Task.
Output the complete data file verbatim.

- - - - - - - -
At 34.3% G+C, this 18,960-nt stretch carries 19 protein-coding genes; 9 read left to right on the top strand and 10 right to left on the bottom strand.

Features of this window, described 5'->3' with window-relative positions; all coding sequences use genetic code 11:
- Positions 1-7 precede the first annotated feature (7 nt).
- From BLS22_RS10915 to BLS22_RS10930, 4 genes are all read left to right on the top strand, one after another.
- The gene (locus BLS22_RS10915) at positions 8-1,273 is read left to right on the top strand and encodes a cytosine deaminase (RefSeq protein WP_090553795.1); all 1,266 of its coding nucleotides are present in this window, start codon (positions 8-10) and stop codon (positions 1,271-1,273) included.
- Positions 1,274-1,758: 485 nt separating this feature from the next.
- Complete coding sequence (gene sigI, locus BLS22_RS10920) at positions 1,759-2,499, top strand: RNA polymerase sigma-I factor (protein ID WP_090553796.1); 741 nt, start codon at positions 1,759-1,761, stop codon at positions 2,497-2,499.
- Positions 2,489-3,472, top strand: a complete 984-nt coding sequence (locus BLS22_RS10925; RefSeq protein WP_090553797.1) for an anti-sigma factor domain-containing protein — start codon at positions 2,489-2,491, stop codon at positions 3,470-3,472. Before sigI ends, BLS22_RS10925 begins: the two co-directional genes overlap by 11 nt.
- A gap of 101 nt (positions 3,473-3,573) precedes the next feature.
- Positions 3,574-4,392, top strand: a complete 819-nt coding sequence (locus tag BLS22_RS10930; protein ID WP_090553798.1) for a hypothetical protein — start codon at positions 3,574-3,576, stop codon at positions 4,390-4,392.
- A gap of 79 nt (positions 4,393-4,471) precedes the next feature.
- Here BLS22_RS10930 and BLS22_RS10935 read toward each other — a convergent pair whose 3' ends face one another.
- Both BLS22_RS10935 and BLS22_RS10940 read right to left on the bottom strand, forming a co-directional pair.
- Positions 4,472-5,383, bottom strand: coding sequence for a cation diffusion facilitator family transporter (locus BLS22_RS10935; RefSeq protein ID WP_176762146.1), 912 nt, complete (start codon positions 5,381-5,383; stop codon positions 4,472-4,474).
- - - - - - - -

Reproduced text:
At 34.3% G+C, this 18,960-nt stretch carries 19 protein-coding genes; 9 read left to right on the top strand and 10 right to left on the bottom strand.

Features of this window, described 5'->3' with window-relative positions; all coding sequences use genetic code 11:
- Positions 1-7 precede the first annotated feature (7 nt).
- From BLS22_RS10915 to BLS22_RS10930, 4 genes are all read left to right on the top strand, one after another.
- The gene (locus BLS22_RS10915) at positions 8-1,273 is read left to right on the top strand and encodes a cytosine deaminase (RefSeq protein WP_090553795.1); all 1,266 of its coding nucleotides are present in this window, start codon (positions 8-10) and stop codon (positions 1,271-1,273) included.
- Positions 1,274-1,758: 485 nt separating this feature from the next.
- Complete coding sequence (gene sigI, locus BLS22_RS10920) at positions 1,759-2,499, top strand: RNA polymerase sigma-I factor (protein ID WP_090553796.1); 741 nt, start codon at positions 1,759-1,761, stop codon at positions 2,497-2,499.
- Positions 2,489-3,472, top strand: a complete 984-nt coding sequence (locus BLS22_RS10925; RefSeq protein WP_090553797.1) for an anti-sigma factor domain-containing protein — start codon at positions 2,489-2,491, stop codon at positions 3,470-3,472. Before sigI ends, BLS22_RS10925 begins: the two co-directional genes overlap by 11 nt.
- A gap of 101 nt (positions 3,473-3,573) precedes the next feature.
- Positions 3,574-4,392, top strand: a complete 819-nt coding sequence (locus tag BLS22_RS10930; protein ID WP_090553798.1) for a hypothetical protein — start codon at positions 3,574-3,576, stop codon at positions 4,390-4,392.
- A gap of 79 nt (positions 4,393-4,471) precedes the next feature.
- Here BLS22_RS10930 and BLS22_RS10935 read toward each other — a convergent pair whose 3' ends face one another.
- Both BLS22_RS10935 and BLS22_RS10940 read right to left on the bottom strand, forming a co-directional pair.
- Positions 4,472-5,383, bottom strand: coding sequence for a cation diffusion facilitator family transporter (locus BLS22_RS10935; RefSeq protein ID WP_176762146.1), 912 nt, complete (start codon positions 5,381-5,383; stop codon positions 4,472-4,474).